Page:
Showing posts from July, 2008


So today I'm 101010 (in binary), or 33 in base 13, but nobody makes jokes in base 13 * . I guess most geeks know that 42 is the "Answer to the Ultimate Question of Life, the Universe, and Everything", unfortunately I need to explain the special significance to everyone else. Somehow, I do feel wiser this year, perhaps it's just the senility making me forget my ignorance. * *is also 42 in ASCII.

MAME Decal Mistakes

The self adhesive poster came back from the printers and I quickly realized that I should have re-measured the MAME console. The SVG file that I used was the original blueprints, but not exactly what I actually ended up cutting. My final console ended up being a bit deeper than the plan and some of the holes were placed by eye. So you can see in the image that some decals that were supposed to be on the sides (like "Nintendo" and the packman ghosts) ended up appearing on the bottom. Also, some of the holes don't line up nicely with the text like "Start" and "Pause" are more obvious. The resolution also isn't that great, I'm guessing that it's 100 DPI instead of 300 DPI which I was expecting. But from a distance it looks pretty nice and I'm still glad that I went and did it. I'm a little wiser now - next time I'll make sure to remeasure.

Mame Console Art

Here's my and my Son's effort for a MAME console design. Not the prettiest, but it was fun creating it. I've sent it to the printer's and it should be ready tomorrow. The one I sent to the printer doesn't have the circles nor the black border which comes from my original design when I built it three years ago. The format that they liked the best was the PDF version which Inkscape exported without any problems. The mistake I made was to not to shrink the "paper" to the size of all the boxes so I ended up paying for a little extra white that I probably won't need (it ended up being R$35.11). I think I should have also left cut marks in the diagram to make it easier to align and cut out the pieces, we'll see if that will be necessary.

Another Gimp Script

I've been wanting to make a plastic print to cover my my son's MAME console for a while now (3 years already?). All I need to do is get some bitmaps, or even better some scalable vector images, from a couple of games, put them together and send it to the printer, right? I knew I was in trouble, when after a few searches I got my own blog listed. Seems there aren't that many game fans making nice svg images of popular videos game characters. I did find, however, the which has the sprites from a lot of games, the problem is, they are all tiny. For example, here's what Megaman looks like . Zooming that up 8 times, for instance looks kinda crappy: Using the cubic interpolation 8x does only a so-so job: I tried various filters and effects and got the look I think I wanted which you can see here: I wanted to fiddle with the steps so I put it all in a python plugin which you can find here (here's a direct link to the code which may have some u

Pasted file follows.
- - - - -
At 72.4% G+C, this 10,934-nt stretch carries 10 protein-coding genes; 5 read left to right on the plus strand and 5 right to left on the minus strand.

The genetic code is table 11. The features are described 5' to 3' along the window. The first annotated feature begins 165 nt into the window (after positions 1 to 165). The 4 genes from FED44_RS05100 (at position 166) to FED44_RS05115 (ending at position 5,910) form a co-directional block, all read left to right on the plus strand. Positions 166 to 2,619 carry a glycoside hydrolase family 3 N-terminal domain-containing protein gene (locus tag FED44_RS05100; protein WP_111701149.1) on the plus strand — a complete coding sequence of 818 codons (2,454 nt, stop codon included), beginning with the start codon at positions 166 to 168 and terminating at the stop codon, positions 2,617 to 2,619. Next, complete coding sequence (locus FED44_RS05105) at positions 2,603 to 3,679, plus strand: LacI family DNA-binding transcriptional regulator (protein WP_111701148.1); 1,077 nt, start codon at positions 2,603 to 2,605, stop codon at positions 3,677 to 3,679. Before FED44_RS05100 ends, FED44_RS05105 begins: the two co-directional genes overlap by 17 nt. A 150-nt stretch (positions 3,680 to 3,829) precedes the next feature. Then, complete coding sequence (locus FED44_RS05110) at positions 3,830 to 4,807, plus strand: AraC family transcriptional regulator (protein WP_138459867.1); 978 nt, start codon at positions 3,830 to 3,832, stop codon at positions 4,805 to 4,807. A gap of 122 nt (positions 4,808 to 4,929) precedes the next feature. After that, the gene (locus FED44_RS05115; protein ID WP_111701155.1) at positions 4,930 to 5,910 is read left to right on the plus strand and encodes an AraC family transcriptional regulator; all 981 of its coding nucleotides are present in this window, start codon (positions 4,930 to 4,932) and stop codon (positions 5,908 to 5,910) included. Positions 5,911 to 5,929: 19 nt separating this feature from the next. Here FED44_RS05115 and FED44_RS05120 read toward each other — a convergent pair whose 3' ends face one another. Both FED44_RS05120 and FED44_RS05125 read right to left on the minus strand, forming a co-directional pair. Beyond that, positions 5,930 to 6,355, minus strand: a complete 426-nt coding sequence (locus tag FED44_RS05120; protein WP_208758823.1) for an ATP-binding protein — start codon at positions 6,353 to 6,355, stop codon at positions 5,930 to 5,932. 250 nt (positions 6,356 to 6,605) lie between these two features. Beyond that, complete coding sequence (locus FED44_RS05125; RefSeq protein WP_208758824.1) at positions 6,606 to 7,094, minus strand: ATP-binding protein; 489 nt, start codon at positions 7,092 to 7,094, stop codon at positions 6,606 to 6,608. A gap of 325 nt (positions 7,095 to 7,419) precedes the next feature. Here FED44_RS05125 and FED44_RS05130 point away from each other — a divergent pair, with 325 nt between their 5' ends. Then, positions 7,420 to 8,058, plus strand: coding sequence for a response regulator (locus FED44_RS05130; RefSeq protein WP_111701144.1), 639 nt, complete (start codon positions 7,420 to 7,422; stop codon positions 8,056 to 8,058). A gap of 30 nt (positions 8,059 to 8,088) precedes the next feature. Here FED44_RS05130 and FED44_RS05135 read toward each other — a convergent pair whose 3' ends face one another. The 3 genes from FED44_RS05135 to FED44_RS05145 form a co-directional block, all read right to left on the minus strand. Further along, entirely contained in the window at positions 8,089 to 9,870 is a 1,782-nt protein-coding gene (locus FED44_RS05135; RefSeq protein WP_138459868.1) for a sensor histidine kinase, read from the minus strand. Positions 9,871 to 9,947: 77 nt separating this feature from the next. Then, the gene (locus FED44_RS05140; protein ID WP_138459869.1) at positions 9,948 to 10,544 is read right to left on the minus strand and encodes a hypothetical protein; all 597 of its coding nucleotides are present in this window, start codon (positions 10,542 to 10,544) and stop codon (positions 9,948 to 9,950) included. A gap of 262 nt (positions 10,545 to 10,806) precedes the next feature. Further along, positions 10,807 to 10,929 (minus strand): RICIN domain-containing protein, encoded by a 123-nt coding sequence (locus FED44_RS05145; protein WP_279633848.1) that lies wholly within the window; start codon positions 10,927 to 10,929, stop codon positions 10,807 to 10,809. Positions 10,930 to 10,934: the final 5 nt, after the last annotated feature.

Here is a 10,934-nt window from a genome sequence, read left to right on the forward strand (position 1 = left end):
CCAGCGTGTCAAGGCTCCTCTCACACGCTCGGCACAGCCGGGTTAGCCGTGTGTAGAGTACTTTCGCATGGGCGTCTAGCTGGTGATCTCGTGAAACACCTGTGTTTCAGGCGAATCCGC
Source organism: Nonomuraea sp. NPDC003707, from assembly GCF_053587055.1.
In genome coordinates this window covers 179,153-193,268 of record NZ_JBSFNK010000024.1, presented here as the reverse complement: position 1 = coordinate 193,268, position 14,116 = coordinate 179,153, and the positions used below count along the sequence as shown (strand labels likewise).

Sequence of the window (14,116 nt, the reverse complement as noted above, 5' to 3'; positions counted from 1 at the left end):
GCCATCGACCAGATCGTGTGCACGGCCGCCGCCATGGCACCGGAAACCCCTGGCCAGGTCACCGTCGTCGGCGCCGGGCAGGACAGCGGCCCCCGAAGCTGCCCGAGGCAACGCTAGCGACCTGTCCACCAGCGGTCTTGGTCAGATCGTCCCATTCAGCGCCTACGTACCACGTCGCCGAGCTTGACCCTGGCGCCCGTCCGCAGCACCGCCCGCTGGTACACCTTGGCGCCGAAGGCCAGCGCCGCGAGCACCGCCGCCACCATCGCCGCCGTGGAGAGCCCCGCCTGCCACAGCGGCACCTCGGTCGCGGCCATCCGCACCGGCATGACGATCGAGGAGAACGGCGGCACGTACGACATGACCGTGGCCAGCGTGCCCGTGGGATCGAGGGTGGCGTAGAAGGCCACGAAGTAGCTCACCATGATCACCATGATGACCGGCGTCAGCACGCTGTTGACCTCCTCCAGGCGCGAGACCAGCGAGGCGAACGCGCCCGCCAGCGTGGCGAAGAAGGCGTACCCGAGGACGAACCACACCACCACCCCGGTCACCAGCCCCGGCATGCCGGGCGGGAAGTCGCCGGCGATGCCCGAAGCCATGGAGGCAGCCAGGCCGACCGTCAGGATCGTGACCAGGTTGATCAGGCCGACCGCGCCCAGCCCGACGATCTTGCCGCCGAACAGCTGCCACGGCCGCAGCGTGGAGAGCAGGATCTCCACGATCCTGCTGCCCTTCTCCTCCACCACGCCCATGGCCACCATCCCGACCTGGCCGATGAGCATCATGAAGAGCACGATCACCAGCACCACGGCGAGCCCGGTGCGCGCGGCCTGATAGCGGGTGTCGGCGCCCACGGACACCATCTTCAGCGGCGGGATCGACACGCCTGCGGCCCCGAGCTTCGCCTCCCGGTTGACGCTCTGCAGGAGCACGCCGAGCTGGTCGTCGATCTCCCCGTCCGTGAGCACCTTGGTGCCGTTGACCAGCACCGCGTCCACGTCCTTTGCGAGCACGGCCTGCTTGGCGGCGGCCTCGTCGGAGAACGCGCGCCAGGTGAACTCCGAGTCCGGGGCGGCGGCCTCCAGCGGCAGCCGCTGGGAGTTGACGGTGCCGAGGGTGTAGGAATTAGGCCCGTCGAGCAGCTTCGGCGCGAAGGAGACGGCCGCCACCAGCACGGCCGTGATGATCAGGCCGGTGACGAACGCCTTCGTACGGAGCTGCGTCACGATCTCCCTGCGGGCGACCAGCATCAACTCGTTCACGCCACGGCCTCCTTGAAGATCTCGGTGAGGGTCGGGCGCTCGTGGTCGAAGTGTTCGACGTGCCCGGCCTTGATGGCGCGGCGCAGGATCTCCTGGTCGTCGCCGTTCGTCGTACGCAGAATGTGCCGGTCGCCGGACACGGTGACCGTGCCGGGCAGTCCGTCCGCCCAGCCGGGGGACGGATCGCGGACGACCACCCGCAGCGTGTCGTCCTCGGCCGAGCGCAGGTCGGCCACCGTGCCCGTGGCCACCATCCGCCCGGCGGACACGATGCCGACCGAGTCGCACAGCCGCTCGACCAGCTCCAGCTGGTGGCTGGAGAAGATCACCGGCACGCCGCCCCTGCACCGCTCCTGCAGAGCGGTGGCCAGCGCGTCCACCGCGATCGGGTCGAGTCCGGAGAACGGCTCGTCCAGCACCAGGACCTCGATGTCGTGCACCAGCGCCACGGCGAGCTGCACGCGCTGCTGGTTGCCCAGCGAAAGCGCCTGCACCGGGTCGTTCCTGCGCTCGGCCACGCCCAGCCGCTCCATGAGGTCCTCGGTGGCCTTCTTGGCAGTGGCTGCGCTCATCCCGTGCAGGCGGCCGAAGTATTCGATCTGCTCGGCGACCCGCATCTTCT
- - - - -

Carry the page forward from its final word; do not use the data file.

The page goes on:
My Backup Setup

Mostly my "backup" in the past has been putting everything into an offsite subversion repository. This works, but there are always things that I don't have saved that ends up being important and I don't normally save my large images. On occasion, I'll also make copies to DVD (in sets like "pictures") and that works fairly well too, but I don't do it often enough. I've wanted to setup a a real backup setup like provided with bacula , which is very complete and has a great name and subtitle ("It comes by night and sucks the vital essence from your computers."). Under Ubuntu is installs quite easily but getting it setup is quite daunting, it's more for a company wide backup solution. I like the fact that it's written in Python and that it can properly backup even Windows machines, by installing a small program on each machine. But in the end, after reading the whole manual, I never got it setup. I just installed a new drive whic

Google OpenSources Protocol Buffers

Google has open sourced Protocol Buffers which is used extensively at Google. It's used for storing data in big tables as well as for RPC communications between services. It's perhaps nothing revolutionary, except that it works and it's fast. The other day I realized there are two very nice features of protobuffers: You can have a zero sized protobuffer, which can still return (default) values. Protobuffers can be both forwards and backwards compatible. I suppose the easiest way to see the advantages is with a sample. Imagine you want to store some settings for a program. message Settings { optional bool auto_backup = 1 [default=false]; optional int32 backup_frequency_sec = 2 [default=30]; optional string backup_fname = 3 [default="auto.sav"]; } By having everything optional and with defaults, even if the settings file is zero bytes long (or doesn't exist) that's still a valid protobuf file and you can create a protobuffer instance that will have